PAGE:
Taking Risks

Recently Griffen Stabler, eighth grade English teacher, talked to Middle and Upper School students at our annual Von Kohorn faculty address, about his experience as someone who avoided risks for most of his life.   He gave examples from his childhood and adolescence when he didn’t attempt a class, activity or opportunity for fear of failing. It wasn’t until college that he began to silence his inner critic, get the better of his insecurities, and accept challenges in spite of the very real possibility of not succeeding.

As I listened to Griffen and watched the students taking in his message, I was reminded how we as educators often talk to students about being brave enough to take appropriate risks. We’re not talking about driving fast or being reckless, but about pushing ourselves into uncomfortable situations intellectually; situations where the answers aren’t obvious, it feels as if the material is bigger than we are, and that we might not get it.


Failing in these situations can be a valuable learning experience as long as we know how to reflect and move on. Some of the latest buzzwords around this issue are “resilience” and “grit.” They signify the characteristics of people who succeed in life, not because everything gets handed to them, but because they fall down and have the intellectual and emotional tools to get up, learn from their failure and move on. Research indicates that resilience can be more of a predictor of success than raw talent.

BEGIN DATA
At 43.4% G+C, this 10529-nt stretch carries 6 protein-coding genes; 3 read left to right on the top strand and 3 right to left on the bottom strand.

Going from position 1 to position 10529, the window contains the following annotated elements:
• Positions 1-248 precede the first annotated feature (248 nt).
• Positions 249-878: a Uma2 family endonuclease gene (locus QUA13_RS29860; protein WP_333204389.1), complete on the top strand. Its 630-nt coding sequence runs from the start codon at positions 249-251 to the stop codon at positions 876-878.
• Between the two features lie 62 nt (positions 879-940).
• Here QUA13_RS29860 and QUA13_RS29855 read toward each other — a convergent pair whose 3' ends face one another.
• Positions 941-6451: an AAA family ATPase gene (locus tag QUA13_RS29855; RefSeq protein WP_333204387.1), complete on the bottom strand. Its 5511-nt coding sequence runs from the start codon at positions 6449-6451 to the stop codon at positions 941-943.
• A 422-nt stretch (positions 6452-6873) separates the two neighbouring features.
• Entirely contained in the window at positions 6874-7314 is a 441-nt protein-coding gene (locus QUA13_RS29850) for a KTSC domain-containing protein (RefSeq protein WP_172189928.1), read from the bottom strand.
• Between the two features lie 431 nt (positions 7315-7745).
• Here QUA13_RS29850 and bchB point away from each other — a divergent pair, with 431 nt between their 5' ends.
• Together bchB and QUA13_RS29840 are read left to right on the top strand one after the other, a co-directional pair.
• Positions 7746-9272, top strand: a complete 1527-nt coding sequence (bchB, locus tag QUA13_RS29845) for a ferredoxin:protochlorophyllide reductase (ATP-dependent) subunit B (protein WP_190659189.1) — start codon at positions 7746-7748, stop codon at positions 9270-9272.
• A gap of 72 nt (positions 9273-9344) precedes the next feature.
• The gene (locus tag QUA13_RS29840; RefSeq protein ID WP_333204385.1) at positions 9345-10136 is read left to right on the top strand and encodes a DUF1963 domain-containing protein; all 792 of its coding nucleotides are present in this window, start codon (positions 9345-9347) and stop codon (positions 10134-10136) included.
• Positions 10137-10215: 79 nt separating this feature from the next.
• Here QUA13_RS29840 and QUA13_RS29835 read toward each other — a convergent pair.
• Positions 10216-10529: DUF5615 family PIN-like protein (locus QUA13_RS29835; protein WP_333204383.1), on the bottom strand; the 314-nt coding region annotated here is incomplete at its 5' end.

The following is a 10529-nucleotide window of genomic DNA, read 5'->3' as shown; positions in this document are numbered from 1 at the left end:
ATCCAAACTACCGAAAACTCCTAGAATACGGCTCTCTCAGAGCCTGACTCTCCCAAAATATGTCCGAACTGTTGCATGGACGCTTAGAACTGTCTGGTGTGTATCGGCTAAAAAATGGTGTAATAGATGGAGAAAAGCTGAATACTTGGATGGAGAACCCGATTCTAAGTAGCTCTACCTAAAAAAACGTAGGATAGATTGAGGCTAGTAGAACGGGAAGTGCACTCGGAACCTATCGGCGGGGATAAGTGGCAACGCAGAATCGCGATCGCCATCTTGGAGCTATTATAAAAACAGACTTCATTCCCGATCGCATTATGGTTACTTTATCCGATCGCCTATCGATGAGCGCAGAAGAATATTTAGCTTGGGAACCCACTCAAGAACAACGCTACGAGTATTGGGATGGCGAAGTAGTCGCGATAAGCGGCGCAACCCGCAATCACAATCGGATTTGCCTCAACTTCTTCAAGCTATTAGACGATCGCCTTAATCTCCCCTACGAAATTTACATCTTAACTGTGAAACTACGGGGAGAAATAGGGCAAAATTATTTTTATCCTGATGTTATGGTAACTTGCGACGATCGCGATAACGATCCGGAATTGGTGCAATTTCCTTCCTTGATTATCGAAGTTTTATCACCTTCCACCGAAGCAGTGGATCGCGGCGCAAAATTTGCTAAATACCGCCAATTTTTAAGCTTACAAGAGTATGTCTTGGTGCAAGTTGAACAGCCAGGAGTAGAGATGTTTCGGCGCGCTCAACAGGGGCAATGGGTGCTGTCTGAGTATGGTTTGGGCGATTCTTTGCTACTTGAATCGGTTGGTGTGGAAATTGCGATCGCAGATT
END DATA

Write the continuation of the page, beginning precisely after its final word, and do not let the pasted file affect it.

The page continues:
Also as I listened to Griffen talk, I thought about how hard he had to reflect on his life in order to speak about it in front of an audience. Those two actions—self-reflection and public speaking—can feel risky in their own right. Even as he was talking about overcoming his insecurities, he was showing his audience how he has conquered them.

School can be an ideal place for students to learn how to reflect on their lives, face their insecurities, and take appropriate risks that just might propel them into a field or activity they had no idea they would enjoy or be good at. Fortunately, we see it frequently at GFA, thanks to our excellent teachers who have developed their own tools of self-reflection and resilience to model for their students.

Click here if you would like to hear this inspiring talk for yourself.

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